European Commission publishes new Telecoms Rules

On 14 September 2016 EU Commissioner for Digital Economy Günther Oettinger and Commission Vice President Andrus Ansip presented a package on modernisation of the telecoms legislative framework. The proposals are intended to chart Europe’s course into the Gigabit society. The last overhaul of the regulatory framework for telecoms service providers took place in 2009.

Infrastructure measures: smooth the path into the Gigabit society

The extensive package comprises a communication on realisation of the European Gigabit society, a 5G action plan, a directive for electronic telecommunication, proposals for the establishment of a body of European regulators as well as a regulation on promotion of Internet connectivity in local communities. In the communication "Connectivity for a competitive digital single market - towards a European Gigabit society", the Commission outlines its vision of a European Gigabit society. The connectivity of socio-economic growth drivers should be increased by 2025. For instance, transport hubs, hospitals and educational institutions should be given access to particularly rapid Internet. All European private households should have Internet connectivity offering at least 100 Mbit/s which can be upgraded to Gigabit speed. All urban areas as well as important road and rail connections should be continuously linked to a 5G connection. As an intermediate goal, at least one city in each Member State should be equipped with 5G technology on a commercial basis by 2020. Commissioner Oettinger clearly regards 5G technology as a game changer for European industry. With 5G, speeds of ten Gigabit per second with a latency period of less than five milliseconds can be achieved for millions of simultaneously active wireless connections. The Commission estimates the potential turnovers of this technology worldwide to be around 225 billion Euro a year by 2025. Additional positive effects can bring in 114 billion Euro more for related industries. To reach these goals, the European Commission believes that investments of around 500 billion Euro are necessary over the next ten years, primarily generated by the private sector. Furthermore, the "WiFi4EU" initiative should help European local communities to offer free WiFi access points. For this, the Commission wants to make resources available at the level of 120 million Euro from the CEF promotion programme. First estimates assume that the measure could benefit a maximum of 6,000 to 8,000 towns and villages.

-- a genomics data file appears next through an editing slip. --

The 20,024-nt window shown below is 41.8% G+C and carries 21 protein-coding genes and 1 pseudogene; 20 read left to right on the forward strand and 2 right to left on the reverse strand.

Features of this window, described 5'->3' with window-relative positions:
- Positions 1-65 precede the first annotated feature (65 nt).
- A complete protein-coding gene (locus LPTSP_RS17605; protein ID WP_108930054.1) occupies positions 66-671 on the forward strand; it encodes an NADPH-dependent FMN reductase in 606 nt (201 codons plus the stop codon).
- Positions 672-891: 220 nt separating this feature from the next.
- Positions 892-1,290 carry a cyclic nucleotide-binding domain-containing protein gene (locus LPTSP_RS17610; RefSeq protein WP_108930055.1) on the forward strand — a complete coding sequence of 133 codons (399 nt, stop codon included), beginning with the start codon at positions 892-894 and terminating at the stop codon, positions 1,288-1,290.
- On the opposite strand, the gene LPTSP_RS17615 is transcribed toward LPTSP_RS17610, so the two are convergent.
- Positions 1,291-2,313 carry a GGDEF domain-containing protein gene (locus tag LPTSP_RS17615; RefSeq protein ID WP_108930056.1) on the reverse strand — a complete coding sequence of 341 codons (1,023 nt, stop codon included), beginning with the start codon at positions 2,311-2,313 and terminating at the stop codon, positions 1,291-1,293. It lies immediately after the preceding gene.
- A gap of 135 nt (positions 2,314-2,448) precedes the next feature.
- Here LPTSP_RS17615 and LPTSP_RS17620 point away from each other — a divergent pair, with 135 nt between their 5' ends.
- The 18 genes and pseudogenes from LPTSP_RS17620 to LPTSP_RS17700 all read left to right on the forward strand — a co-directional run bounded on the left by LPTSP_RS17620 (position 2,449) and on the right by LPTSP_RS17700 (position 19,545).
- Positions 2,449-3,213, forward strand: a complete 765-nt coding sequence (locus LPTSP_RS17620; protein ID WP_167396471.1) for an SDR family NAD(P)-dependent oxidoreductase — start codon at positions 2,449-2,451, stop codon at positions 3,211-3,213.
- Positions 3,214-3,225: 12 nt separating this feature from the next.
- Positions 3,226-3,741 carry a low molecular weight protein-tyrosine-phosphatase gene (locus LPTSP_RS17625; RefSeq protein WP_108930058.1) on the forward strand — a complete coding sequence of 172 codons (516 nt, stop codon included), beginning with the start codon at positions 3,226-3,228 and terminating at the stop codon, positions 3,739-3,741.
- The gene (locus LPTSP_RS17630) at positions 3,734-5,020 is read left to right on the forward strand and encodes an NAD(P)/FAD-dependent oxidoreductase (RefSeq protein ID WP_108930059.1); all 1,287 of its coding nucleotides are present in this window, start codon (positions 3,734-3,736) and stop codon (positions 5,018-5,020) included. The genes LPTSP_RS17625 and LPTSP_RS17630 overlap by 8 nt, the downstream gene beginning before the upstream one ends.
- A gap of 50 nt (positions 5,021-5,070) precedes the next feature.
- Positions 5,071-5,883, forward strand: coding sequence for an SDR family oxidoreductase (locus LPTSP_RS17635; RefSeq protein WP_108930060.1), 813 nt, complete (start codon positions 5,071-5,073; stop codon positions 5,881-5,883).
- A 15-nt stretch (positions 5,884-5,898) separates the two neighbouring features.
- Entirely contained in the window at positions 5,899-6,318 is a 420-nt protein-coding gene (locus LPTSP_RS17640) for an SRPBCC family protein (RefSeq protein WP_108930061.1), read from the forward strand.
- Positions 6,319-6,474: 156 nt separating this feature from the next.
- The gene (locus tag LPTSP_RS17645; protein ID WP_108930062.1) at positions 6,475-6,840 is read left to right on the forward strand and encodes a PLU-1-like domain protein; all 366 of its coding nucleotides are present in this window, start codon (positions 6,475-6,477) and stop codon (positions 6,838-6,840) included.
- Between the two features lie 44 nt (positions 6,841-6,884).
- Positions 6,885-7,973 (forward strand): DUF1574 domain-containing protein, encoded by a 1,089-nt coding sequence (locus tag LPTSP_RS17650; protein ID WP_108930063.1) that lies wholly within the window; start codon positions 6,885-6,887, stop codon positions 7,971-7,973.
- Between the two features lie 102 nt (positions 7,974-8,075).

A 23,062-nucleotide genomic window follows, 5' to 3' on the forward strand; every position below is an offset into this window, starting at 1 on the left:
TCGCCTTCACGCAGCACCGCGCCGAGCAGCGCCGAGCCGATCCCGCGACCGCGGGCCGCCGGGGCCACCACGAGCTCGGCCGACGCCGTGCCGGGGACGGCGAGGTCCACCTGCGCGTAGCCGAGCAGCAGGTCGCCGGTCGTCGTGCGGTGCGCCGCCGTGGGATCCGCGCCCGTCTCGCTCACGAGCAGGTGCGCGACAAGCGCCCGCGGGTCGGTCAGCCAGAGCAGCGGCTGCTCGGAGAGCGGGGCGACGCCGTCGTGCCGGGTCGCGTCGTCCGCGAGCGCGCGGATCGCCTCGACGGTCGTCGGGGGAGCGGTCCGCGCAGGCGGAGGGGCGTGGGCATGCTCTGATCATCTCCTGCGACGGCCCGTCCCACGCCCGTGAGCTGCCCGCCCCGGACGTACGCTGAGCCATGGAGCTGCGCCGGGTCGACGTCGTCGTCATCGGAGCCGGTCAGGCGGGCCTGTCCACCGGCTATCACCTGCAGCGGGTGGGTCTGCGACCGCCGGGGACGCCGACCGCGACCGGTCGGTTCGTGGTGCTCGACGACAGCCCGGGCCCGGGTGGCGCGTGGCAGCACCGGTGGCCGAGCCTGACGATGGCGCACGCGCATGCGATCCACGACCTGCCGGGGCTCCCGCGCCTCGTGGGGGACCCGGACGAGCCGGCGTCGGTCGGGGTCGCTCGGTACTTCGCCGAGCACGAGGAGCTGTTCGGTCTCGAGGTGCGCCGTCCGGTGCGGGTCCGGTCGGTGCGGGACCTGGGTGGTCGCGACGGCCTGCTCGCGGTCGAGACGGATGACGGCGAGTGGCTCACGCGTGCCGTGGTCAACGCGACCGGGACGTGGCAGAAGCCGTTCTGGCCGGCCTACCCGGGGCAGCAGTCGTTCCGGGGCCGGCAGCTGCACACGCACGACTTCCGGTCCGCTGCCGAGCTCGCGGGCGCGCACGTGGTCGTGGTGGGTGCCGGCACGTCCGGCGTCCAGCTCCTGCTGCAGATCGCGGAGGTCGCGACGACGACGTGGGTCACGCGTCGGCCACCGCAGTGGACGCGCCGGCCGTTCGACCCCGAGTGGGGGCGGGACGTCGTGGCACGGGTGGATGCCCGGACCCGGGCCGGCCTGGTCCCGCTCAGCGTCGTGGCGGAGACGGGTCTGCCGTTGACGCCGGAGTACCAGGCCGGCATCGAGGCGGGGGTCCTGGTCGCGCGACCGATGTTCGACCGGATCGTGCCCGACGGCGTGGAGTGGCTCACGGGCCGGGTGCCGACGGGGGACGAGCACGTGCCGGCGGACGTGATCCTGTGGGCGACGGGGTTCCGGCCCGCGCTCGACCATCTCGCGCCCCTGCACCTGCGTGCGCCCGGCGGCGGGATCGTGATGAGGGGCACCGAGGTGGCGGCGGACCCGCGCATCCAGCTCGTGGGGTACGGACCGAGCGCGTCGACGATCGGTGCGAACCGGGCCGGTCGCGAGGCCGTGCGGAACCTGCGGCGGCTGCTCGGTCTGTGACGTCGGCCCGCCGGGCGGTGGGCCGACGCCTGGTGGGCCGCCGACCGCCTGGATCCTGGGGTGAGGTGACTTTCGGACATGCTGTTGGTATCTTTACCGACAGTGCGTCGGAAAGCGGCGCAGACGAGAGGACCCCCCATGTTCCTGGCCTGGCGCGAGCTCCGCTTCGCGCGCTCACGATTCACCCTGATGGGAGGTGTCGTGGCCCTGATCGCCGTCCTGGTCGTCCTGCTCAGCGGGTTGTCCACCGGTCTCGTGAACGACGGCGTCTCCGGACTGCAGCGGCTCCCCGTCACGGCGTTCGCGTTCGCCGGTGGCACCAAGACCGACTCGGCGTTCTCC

Close investment gap, provide better coordination in spectrum allocation

The Commission assumes that there is an investment gap of 155 billion Euro. In order to close this gap, new investment incentives shall be provided. For this purpose, the Commission proposes for example to reduce regulation, for instance in the case where competing operators invest jointly in networks with a very high capacity. In addition, there should be incentives and better planning certainty for early investors in networks in less financially viable areas. It is usually uneconomic to invest in network development particularly in remote, inaccessible or rural regions. These are then often simply ignored. In the area of radio spectrum allocation, the Commission has set itself the objective of eliminating differences in regulatory practice across the Union. Better coordination when licences are allocated should provide operators with planning certainty. The Commission proposes a lengthening of licence periods to as long as 25 years with simultaneously stricter requirements for the use of these frequencies. Moreover, certain provisions should also be extended to new online players (such as WhatsApp or Skype). For example, requirements such as the availability of emergency numbers and uniform standards should also apply for these new service providers.